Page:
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Chronicles of Parenting: Best Places to Hide Gifts

Chronicles of Parenting: Best Places to Hide Gifts
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You have good reason to feel pleased with yourself if you’ve already made the list, checked it twice, and started running around to purchase gifts for your children. Of course, even if you’re this far ahead of the game, it isn’t easy to be an agent of holiday magic; there are complications, mostly in the form of curious little brains, and fingers quite capable of rootingbest places to hide gifts 2 through the most well-concealed packages.

You need to hide those purchases and hide them well, because all children, whether or not they can count or tie their shoes or make a sandwich, turn into sophisticated, pint-sized Sherlocks this time of year. It’s like these little sleuths are determined to not be surprised! They’ve got their tiny eyes on us this month and they are not blinking. So here are some hiding places that are worth trying, although when it comes to outfoxing children around holiday time, there are no guarantees.

Under the Bed: If there’s any space left under there, i.e., if you haven’t already crammed all your summer clothes in that small space (most of which you’ve “outgrown”), then this is an option. Just make sure no one suggests a game of hide-and-seek, because this is a perfect place for a small child to hide and also suddenly seek that new transformer he requested.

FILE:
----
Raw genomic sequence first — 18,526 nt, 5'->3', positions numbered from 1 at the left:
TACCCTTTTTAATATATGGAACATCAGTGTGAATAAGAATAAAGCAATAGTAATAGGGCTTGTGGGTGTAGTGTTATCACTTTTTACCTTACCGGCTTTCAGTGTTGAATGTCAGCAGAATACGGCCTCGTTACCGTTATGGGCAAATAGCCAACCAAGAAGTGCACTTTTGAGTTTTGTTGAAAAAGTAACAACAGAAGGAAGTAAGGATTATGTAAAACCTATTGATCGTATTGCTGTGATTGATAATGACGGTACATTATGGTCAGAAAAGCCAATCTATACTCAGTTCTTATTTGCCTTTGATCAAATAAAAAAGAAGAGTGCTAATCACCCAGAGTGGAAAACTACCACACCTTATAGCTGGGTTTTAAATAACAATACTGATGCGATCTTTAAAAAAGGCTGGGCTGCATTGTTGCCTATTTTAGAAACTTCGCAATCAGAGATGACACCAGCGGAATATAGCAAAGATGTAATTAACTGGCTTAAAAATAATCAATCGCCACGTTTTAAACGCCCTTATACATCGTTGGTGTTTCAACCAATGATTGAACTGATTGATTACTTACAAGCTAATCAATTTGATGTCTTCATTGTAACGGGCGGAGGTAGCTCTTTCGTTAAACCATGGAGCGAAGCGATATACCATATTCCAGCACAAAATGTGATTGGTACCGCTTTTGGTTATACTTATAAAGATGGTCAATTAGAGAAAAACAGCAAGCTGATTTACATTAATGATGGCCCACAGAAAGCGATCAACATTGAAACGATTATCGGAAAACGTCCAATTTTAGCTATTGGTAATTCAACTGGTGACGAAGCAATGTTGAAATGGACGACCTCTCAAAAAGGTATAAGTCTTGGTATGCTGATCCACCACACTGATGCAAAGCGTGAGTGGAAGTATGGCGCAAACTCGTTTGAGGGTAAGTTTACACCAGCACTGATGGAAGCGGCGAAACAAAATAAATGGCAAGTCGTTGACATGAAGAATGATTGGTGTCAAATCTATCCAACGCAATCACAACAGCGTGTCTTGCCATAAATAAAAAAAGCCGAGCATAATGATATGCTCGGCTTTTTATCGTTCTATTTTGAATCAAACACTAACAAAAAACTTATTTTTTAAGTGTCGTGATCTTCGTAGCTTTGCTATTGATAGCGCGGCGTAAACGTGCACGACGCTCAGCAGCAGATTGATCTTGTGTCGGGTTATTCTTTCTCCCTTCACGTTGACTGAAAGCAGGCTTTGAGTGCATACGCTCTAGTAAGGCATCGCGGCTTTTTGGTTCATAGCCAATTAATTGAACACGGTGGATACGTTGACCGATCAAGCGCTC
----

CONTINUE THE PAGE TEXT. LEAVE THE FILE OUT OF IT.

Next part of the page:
Trunk of the car: Just toss the purchases in the back and secretly chauffeur them around all month. This works best if you have a trunk that fully closes and locks. It doesn’t work as well if you have a hatchback or an SUV with free access all the way back and an acrobatic child who has to do a few rounds of full-car parkour before finally settling into his car seat.

Clothes dryer: What’s nice about the dryer is that you can use it as an excuse to take a break from laundry all month–i.e. Oh, well <sigh> the dryer is out of commission right now. While there is absolutely no chance your child will open that door in order to help you with household chores, he might go on a mission to find his beloved Superman T-shirt (still dirty, at the bottom of the hamper) and discover the passionately-requested Airplane LEGO kit you were trying to stow in there instead.

High Cabinets: If you have space. Of course, that’s unlikely thanks to those dusty margarita glasses you haven’t used in seven years. The other requirement is that you have a child who is afraid of heights. Most other kids seem to be born with invisible ladders: they bust them out and climb them so quickly when we’re not looking.

Storage Space: Consider renting out a secure storage space a few miles away. Even though this is not cost effective and certainly cancels out all the deals you got on both Black Friday and Cyber Monday, it is the perfect keep-away. Just don’t lose the key or forget the pass-code, or you’ll have to start the shopping process all over again, like your own holiday re-make of Groundhog Day.

Under the Tree: Go ahead and just wrap up the presents and place them under the tree, based on the perfectly reasonable idea that wrapping paper is a disguise and deterrent. Then, ask your child politely to please not rip them open. Ha ha ha ha ha ha ha!

The Store: The absolute best way to make sure your child is surprised is to just leave all those gifts in the stores. In other words, run out on Christmas Eve or on each day of Hanukkah and pick up gifts at the very last minute. Yes, this diminishes the chances that you’ll find exactly what was requested, but, to be honest, the spelling and penmanship in that letter was a little unclear anyway… besides, a different, un-requested gift could be the biggest surprise of all.

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